March marks Brain Injury Awareness Month, when survivors and advocates of traumatic brain injuries unite to spread awareness about the “invisible” injury. Each year, the Brain Injury Association of America (BIAA) selects a theme designed to help educate the public on the matter. This year’s campaign is called “Change Your Mind.”
The BIAA’s “Change Your Mind” campaign seeks to convey how brain injuries affect the way a person thinks, acts, moves and feels, as well as empower survivors to thrive after a brain injury. The association aims to de-stigmatize the condition by providing valuable education and community outreach as well as offering resources for survivors’ families.
Brain Injuries in America
Every 9 seconds, someone suffers a brain injury in the U.S., and one in sixty Americans lives with a Traumatic Brain Injury (TBI) related disability. That equates to 5.3 million total who are affected by brain injuries in the U.S. alone.
Most don’t realize how vulnerable the brain is until suffering a serious head injury.
In fact, did you know the thinnest spots of an adult’s skull measure just .4mm in thickness – the same thickness of a credit card? Other parts of the skull thicken to 7mm, comparable to the width of an iPhone.
Because the skull offers minimal protection to such an important organ, brain injury is a serious risk for anyone.
The most common reasons for brain injuries include:
- Slips and falls
- Car accidents
- Sporting accidents
- Trauma to the head
- Electric shock/lightning strike
- Dangerous drugs/substance abuse
- Oxygen deprivation(hypoxia/anoxia)
- Seizure disorder
Each year, 2.5 million Americans sustain TBIs, 2.2 million are treated in emergency and trauma centers, another 280,000 are hospitalized and 50,000 lose their lives to head injuries.
You may not personally know someone living with a brain injury, especially since the signs are not always obvious. With their prevalence, chances are you know someone who is indirectly affected by a brain injury.
When critical injuries like these have lasting effects on a person, the surrounding community plays a significant role in helping him or her to heal and readjust.
Learning More About Brain Injuries
The most effective advocates are those who are well-informed, which is why brain injury awareness supporters focus heavily on education. Whether a person was born with it or acquired one later in life, brain injuries are unpredictable and often devastating. Here are a few basic facts about brain injuries:
- Brain Injuries can cause life-altering challenges, including physical, cognitive, emotional and behavioral changes.
- Even mild brain injuries can result in disabilities that interfere with a person’s ability to lead a normal life.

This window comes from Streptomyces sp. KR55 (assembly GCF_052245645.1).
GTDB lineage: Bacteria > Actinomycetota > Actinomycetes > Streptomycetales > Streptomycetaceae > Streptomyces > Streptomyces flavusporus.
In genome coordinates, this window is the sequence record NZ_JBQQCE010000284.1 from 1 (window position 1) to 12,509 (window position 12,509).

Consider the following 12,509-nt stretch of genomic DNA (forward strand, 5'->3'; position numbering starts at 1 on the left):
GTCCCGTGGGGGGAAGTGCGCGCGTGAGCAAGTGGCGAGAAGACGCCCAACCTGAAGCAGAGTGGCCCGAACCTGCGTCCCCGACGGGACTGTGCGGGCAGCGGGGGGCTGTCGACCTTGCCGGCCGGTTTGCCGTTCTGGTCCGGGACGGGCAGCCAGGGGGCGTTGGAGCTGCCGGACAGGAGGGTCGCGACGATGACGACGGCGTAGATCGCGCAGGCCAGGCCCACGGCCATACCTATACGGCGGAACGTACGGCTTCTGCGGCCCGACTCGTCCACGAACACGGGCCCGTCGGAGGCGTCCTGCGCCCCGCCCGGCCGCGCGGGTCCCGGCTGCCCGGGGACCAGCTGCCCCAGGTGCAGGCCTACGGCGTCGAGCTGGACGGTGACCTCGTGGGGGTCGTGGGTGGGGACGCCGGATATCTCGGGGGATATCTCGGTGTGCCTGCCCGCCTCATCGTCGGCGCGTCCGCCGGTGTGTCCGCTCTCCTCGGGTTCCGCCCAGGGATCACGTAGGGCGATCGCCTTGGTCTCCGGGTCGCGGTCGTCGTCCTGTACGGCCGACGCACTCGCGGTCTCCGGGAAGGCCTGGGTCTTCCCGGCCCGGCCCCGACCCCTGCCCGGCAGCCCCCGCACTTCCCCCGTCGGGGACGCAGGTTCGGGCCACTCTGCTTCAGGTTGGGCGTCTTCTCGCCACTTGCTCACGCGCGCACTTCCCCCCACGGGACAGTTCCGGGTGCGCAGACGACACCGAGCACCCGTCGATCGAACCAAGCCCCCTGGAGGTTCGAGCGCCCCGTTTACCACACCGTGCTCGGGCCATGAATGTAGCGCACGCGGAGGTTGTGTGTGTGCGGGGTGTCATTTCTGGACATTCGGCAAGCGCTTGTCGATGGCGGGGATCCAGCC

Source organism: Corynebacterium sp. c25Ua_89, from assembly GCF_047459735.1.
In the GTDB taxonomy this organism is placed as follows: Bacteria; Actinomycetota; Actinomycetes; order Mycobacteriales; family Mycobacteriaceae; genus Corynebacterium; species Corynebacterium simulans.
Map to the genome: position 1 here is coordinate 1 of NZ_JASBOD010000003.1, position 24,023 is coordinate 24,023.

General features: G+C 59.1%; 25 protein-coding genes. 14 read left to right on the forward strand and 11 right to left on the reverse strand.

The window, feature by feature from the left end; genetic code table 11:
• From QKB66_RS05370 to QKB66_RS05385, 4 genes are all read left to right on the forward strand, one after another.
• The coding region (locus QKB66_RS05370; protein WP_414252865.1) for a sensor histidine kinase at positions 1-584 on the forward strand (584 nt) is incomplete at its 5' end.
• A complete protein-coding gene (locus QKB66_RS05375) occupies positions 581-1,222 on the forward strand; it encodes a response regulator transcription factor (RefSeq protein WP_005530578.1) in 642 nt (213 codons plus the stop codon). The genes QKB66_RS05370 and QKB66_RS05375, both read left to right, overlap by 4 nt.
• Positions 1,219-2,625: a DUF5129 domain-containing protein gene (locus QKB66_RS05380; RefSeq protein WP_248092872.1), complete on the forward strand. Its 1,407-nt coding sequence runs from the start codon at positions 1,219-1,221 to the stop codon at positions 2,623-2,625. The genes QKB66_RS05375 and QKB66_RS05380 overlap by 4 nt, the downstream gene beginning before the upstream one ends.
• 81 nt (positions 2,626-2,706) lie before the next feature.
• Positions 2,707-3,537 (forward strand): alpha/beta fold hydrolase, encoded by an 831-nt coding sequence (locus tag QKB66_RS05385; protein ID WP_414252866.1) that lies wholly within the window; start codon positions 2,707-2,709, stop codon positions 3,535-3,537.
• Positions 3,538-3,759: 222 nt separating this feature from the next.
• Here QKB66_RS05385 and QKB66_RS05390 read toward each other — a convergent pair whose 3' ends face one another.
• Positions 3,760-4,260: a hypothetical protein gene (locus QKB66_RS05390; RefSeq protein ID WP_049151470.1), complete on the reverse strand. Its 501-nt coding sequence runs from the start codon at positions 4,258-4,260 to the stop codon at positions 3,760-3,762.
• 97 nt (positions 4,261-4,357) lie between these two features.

- No two brain injuries are exactly alike.
- For many, dealing with a brain injury is a lifelong process.
- Brain injury recovery requires a multi-faceted treatment plan, combining support from clinicians and family members. Various treatment options are available, from hospital stays to rehabilitation, medications and more.
Resources in the form of support groups and educational programs are available for supporters, survivors and their families. The BIAA focuses on community-based treatments that help survivors establish connections with others living with similar injuries to remind them they are #NotAlone.
Get Involved with the #ChangeYourMind Campaign
Brain injury victims need your support. Now, you can be a part of the solution. Visit the Change Your Mind Campaign website to learn more about how you can help.
- Connect with like-minded individuals who are on the same journey through Facebook, Twitter, LinkedIn and Instagram. Adorn your profile pic with an official Brain Injury Association of America profile frame to let others know about the cause.
- Spread awareness. The Brain Injury Association of America has created a digital stamp for the #ChangeYourMind Campaign. Download the stamp to add to your websites, social media posts, email signature, or use to create t-shirts, stickers and Let others know you’re an advocate and show your stamp with pride.
- Show your support by sharing and downloading free posters, flyers and ads available through the campaign’s website with your community.
- Share your story. The BIAA provides a safe place for brain injury survivors to sharing your personal testimony with the world and be an inspiration in the brain injury community.
There’s no better time nor easier way to get involved and show your support than during Brain Injury Awareness month. Start by using the social sharing buttons below to share this blog!